A CASE STUDY OF CASE YELLOW
THE FALL OF FRANCE IN THE OPERATIONAL ART OF WAR I
There is a long history of tactical computer games that allow players to design their own battles. SSI's Wargame Construction Set and Steel Panthers series are the most important, and the longest-lasting DOS games in many gamers' libraries. The same company also published a Battles of Napoleon game that, though largely forgotten ten years after its introduction, was very well-regarded in its time. At the same time, the Australian firm SSG published its Battlefront and Decisive Battles of the American Civil War series which, like the first Wargame Construction Set, could also cover operational and strategic-level situations.
Yet warfare at this level has always been secondary to tactical battles when it comes to giving gamers the tools to develop their own scenarios. That is, until 1998, when TalonSoft published The Operational Art of War Volume I, covering the years 1939 to 1955. This was followed the next year with a second volume, on conflicts from 1955 to 2000. Both are the work of Norm Koger, one of computer gaming's most important designers, whose long career with SSI began with 1988's Stellar Crusade.
Volume I contains fifteen scenarios, drawn mainly from World War II, but also addressing the decisive period of the Israeli War of Independence, and another presenting the entire Korean War. Two others are hypothetical wars between the Western Allies and the Soviets in 1945 and 1955. Then Battle Pack I, a supplement that also upgrades the game to an improved version, adds sixteen more scenarios.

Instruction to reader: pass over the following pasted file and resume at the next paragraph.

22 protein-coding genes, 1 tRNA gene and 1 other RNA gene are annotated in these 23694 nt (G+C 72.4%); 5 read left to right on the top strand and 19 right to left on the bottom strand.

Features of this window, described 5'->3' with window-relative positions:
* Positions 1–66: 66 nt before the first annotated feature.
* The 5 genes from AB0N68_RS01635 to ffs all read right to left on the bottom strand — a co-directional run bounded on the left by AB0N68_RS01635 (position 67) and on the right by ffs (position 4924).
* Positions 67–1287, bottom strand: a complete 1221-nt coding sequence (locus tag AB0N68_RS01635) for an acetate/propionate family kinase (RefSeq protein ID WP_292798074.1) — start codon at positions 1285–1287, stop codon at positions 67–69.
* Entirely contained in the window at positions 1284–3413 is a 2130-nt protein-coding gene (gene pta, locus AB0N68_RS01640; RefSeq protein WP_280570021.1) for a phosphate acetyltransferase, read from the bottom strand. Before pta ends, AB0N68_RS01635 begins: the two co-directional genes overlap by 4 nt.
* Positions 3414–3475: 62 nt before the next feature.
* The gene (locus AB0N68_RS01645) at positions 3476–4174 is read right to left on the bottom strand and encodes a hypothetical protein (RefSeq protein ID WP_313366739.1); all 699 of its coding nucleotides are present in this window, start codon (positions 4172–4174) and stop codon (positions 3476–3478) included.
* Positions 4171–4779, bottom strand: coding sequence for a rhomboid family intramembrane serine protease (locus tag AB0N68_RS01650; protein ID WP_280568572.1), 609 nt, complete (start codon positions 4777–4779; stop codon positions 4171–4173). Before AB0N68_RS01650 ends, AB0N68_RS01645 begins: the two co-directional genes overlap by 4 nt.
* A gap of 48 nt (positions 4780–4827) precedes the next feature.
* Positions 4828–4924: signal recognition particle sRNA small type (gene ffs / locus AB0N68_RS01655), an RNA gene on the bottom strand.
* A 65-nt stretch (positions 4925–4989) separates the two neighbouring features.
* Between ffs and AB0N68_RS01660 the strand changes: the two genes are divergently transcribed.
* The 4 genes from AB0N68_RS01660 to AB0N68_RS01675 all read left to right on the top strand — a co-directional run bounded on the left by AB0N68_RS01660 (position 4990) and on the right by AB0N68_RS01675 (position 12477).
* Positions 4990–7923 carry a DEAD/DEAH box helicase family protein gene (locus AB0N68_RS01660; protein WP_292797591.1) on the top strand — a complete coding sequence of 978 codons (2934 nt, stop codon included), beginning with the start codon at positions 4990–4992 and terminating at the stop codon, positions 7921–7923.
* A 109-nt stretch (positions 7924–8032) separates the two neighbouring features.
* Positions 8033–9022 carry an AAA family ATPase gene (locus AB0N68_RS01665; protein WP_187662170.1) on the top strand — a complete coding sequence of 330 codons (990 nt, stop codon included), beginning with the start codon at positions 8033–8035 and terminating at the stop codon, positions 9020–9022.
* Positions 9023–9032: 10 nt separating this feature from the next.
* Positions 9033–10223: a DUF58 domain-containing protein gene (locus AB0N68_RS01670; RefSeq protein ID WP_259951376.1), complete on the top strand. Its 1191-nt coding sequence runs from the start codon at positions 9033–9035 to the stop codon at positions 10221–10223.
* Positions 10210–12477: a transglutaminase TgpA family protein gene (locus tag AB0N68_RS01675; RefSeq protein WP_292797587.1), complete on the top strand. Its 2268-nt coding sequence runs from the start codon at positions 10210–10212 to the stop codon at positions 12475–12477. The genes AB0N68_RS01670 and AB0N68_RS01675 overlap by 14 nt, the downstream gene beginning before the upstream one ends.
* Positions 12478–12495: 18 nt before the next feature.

Furthermore, it is of the right scale to which to judge the game. Case Yellow is much bigger than the Arracourt scenario, a German-American tank battle on the lowest end of the game's scale, and smaller and shorter than the Barbarossa scenario in Battle Pack I. In addition, the contending armies are much different in character, which makes it easier to see if the software treats them differently enough, or as bodies that differ mainly in strength.
Operational Art of War Volume I shows off some impressive strengths of
its own in the blitzkrieg against
Probably the first part
of the scenario that a gamer will notice is the map. As are most in the game,
it is attractive, and gives a fairly accurate view of the theater. Boardgames
can do better; Victory in the West (GMT) is the absolute best on the
Western Front in 1940, and Blitzkrieg 1940 (XTR/Command Issue
42-----March 1997), on the same scale, likewise has more detail and unique
terrain types than The Operational Art of War Volume I. On the other
hand, the computer game has infinitely more detail and subtlety than the
The computer game map has
its share of anomalies. For example,
The Maginot Line in the
The game begins with the
invasions already under way. There are already substantial German airlanding
troops on the ground at
Likewise, there are no
Belgian units in the
THE HUMAN FACTOR